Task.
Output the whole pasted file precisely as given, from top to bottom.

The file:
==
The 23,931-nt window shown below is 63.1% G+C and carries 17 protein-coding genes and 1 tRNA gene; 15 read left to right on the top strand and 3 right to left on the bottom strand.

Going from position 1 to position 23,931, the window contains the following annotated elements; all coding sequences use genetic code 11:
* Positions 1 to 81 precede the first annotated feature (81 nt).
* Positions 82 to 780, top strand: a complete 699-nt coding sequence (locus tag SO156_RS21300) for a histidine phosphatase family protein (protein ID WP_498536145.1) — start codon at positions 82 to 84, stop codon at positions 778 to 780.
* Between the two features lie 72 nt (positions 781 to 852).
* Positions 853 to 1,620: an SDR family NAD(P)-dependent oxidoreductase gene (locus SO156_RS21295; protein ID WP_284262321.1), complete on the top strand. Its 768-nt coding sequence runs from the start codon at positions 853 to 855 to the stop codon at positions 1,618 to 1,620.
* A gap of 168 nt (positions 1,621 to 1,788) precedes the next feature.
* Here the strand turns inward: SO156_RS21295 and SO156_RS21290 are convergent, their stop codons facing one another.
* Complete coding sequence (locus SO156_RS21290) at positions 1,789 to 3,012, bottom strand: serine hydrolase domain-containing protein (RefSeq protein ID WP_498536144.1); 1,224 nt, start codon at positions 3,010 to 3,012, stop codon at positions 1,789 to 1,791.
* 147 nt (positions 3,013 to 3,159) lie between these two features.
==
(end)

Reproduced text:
The 23,931-nt window shown below is 63.1% G+C and carries 17 protein-coding genes and 1 tRNA gene; 15 read left to right on the top strand and 3 right to left on the bottom strand.

Going from position 1 to position 23,931, the window contains the following annotated elements; all coding sequences use genetic code 11:
* Positions 1 to 81 precede the first annotated feature (81 nt).
* Positions 82 to 780, top strand: a complete 699-nt coding sequence (locus tag SO156_RS21300) for a histidine phosphatase family protein (protein ID WP_498536145.1) — start codon at positions 82 to 84, stop codon at positions 778 to 780.
* Between the two features lie 72 nt (positions 781 to 852).
* Positions 853 to 1,620: an SDR family NAD(P)-dependent oxidoreductase gene (locus SO156_RS21295; protein ID WP_284262321.1), complete on the top strand. Its 768-nt coding sequence runs from the start codon at positions 853 to 855 to the stop codon at positions 1,618 to 1,620.
* A gap of 168 nt (positions 1,621 to 1,788) precedes the next feature.
* Here the strand turns inward: SO156_RS21295 and SO156_RS21290 are convergent, their stop codons facing one another.
* Complete coding sequence (locus SO156_RS21290) at positions 1,789 to 3,012, bottom strand: serine hydrolase domain-containing protein (RefSeq protein ID WP_498536144.1); 1,224 nt, start codon at positions 3,010 to 3,012, stop codon at positions 1,789 to 1,791.
* 147 nt (positions 3,013 to 3,159) lie between these two features.